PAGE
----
The comment read, “Maybe he didn’t want to be saddled with a retarded son.”

Seeing the words written out about my son on the internet for everyone to see broke my heart.

Tears welled up in my eyes, and my entire body began to shake with anger. It took everything in me not to throw my phone across the room and scream.

My son was diagnosed with Autism Spectrum Disorder when he was two years old. He is now six years old, and while he can’t read yet, it angers me more than anything to think that someone could write something like that about a child. Any child. It doesn’t have to be mine.

How could someone be so mean, so reprehensible that they could make a comment that basically equates my child with trash. As if he was someone who didn’t deserve a relationship with his father because he has special needs?

The more blog posts I published, the worse the comments became.

Since the comment about my son was written, I have received more negative comments than I can count. Random strangers on the internet have threatened to call child protective services because I co-sleep with my children. I was told that I should be sterilized for being uncertain about wanting to have more children. I was even told that I should kill myself because I wrote a story about a breakup that was devastating and hard to recover from.

Reading the comments to go through and delete them is something I feel I have to do to keep my blog posts a safe place, but each time I have to do it, it tears me down. It’s devastating to see how cruel people can be for no reason at all.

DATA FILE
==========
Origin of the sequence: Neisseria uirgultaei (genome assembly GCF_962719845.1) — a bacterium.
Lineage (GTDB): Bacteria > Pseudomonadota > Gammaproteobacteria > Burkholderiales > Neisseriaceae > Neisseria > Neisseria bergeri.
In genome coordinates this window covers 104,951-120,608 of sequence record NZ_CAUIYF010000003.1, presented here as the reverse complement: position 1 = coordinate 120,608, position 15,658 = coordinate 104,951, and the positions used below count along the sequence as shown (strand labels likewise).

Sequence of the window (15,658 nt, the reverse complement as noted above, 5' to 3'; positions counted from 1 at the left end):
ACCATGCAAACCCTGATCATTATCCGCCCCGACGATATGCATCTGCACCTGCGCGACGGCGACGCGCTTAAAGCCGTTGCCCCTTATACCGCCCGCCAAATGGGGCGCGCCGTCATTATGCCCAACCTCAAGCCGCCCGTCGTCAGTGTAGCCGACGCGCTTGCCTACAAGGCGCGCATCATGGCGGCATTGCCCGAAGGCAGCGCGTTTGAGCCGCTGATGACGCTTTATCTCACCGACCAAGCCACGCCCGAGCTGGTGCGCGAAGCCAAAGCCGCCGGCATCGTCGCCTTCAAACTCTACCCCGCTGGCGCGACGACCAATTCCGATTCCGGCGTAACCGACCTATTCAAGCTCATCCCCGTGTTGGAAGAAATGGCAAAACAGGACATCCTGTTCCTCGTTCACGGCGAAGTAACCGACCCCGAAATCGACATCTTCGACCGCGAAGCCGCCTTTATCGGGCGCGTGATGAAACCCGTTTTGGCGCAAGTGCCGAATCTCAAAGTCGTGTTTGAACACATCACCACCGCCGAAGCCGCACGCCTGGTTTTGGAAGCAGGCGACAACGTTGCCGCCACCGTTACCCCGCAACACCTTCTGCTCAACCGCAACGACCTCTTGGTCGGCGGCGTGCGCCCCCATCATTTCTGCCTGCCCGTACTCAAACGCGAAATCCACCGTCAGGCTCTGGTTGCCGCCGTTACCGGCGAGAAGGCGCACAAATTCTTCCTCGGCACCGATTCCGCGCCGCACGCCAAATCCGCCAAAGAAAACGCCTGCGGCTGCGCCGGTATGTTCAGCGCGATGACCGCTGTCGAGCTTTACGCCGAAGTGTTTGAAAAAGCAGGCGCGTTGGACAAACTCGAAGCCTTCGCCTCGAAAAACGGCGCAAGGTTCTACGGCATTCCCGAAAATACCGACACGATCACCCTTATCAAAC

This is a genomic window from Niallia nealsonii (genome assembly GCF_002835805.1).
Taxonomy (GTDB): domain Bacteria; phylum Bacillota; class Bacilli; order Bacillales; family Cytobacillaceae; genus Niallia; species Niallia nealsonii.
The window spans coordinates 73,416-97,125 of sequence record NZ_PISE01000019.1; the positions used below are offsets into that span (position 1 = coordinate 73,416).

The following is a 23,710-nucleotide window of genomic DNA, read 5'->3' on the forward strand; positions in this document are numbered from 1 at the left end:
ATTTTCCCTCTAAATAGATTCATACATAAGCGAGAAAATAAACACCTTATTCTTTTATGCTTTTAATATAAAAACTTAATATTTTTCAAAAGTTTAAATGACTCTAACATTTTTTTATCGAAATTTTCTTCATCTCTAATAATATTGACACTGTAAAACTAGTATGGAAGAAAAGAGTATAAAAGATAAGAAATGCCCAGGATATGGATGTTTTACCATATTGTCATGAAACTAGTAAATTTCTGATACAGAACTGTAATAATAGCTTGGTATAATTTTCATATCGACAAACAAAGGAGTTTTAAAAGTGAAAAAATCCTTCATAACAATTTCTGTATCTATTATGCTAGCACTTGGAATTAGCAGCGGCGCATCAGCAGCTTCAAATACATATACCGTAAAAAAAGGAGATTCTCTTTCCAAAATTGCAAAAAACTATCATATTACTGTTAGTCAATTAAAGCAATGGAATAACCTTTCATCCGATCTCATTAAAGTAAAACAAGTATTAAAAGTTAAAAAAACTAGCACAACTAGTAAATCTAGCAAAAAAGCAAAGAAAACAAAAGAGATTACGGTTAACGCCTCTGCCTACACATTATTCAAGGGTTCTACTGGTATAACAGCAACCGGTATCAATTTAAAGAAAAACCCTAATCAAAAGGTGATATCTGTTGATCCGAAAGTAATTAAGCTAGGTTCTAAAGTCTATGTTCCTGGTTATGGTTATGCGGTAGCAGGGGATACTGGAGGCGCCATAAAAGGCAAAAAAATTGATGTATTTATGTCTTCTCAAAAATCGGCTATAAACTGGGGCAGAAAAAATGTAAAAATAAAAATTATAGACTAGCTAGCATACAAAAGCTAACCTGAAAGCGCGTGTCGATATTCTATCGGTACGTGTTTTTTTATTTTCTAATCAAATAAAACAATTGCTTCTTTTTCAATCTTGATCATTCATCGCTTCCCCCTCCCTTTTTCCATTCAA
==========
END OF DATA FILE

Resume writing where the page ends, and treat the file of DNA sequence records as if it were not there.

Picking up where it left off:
In a lot of ways, it causes me to lose my faith in humanity. I ultimately believe that people are good as a whole, but that belief is tested more now as a blogger than it ever has been before for me personally.

There are times when it feels like negative comments are made to make the commenter feel something instead of making me feel something.

But honestly, no matter what the reason, leaving mean comments to someone online doesn’t need to happen. There isn’t ever going to be a time when your opinion absolutely has to be said to another human being about their work, art, parenting, realtionships, or life.

So the next time you decide you’re going to leave a comment on someone’s social media profile, Tik Tok video, or blog post, take a second and think about what you are about to write. Is it negative? Will it hurt someone? Is it judging someone else?

If the answer is yes to any of those questions, do yourself and the poster a favor and keep scrolling.

Here is a simple checklist to help you plan your blog posts.

Ashley Shannon is a queer single mom of two kids, one with autism. She writes about relationships, mental health issues, being a single parent, and sexuality. She is currently looking for the perfect school bus to turn into a traveling tiny home and can be found on twitter @as_publishing.

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Ashley Shannon

Written by

Thirty something queer mom of two, one with autism. Lover of sushi, coffee, and wine. Living a life of travel. Top Writer ashleyshannononmedium@gmail.com

Ashley, On Writing

Advice and musings about writing, reading, and editing.

Ashley Shannon

Written by

Thirty something queer mom of two, one with autism. Lover of sushi, coffee, and wine. Living a life of travel. Top Writer ashleyshannononmedium@gmail.com

Ashley, On Writing

Advice and musings about writing, reading, and editing.